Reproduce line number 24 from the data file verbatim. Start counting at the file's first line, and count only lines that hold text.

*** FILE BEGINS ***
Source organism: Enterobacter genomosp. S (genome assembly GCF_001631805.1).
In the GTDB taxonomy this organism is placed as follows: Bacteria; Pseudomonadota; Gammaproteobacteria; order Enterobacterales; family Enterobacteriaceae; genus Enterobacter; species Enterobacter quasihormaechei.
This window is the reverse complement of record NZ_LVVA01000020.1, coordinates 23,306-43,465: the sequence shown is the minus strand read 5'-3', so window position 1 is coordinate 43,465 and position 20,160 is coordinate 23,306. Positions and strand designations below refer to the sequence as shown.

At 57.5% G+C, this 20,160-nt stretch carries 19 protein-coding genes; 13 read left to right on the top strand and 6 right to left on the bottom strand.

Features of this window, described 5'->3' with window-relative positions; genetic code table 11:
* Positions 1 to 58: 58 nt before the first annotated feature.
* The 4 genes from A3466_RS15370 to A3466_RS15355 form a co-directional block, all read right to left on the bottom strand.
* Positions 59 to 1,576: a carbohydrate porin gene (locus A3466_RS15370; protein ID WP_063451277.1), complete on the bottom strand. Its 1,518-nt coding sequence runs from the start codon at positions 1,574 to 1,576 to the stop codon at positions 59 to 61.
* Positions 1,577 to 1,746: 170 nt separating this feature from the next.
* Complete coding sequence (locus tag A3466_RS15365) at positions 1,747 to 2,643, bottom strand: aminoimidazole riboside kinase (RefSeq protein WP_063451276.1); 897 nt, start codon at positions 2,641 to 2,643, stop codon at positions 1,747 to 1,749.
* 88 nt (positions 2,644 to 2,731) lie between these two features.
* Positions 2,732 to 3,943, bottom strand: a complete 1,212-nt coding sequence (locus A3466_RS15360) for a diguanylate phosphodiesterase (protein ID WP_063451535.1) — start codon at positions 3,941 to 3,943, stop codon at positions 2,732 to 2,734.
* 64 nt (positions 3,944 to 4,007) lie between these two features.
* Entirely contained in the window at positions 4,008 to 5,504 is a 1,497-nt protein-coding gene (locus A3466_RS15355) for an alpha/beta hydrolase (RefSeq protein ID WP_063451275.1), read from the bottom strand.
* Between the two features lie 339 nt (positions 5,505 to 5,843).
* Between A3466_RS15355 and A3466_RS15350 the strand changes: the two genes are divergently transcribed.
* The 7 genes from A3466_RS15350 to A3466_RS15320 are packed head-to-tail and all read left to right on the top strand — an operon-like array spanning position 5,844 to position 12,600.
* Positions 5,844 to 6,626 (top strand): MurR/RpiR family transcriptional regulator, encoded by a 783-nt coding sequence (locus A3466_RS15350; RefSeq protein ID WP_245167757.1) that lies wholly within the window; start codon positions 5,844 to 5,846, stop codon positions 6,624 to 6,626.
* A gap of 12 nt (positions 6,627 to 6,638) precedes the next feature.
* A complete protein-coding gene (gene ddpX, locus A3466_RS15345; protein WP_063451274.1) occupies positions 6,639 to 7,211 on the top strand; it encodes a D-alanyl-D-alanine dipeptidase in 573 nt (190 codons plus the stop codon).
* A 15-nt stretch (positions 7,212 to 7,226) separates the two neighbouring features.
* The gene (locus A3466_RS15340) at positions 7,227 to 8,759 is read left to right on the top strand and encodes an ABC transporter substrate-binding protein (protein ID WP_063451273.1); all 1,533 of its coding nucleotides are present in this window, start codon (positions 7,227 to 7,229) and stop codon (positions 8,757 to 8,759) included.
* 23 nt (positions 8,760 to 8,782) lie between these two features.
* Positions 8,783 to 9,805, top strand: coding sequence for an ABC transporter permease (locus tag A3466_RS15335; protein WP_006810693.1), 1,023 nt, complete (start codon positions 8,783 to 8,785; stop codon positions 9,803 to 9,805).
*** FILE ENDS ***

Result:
* Positions 8,783 to 9,805, top strand: coding sequence for an ABC transporter permease (locus tag A3466_RS15335; protein WP_006810693.1), 1,023 nt, complete (start codon positions 8,783 to 8,785; stop codon positions 9,803 to 9,805).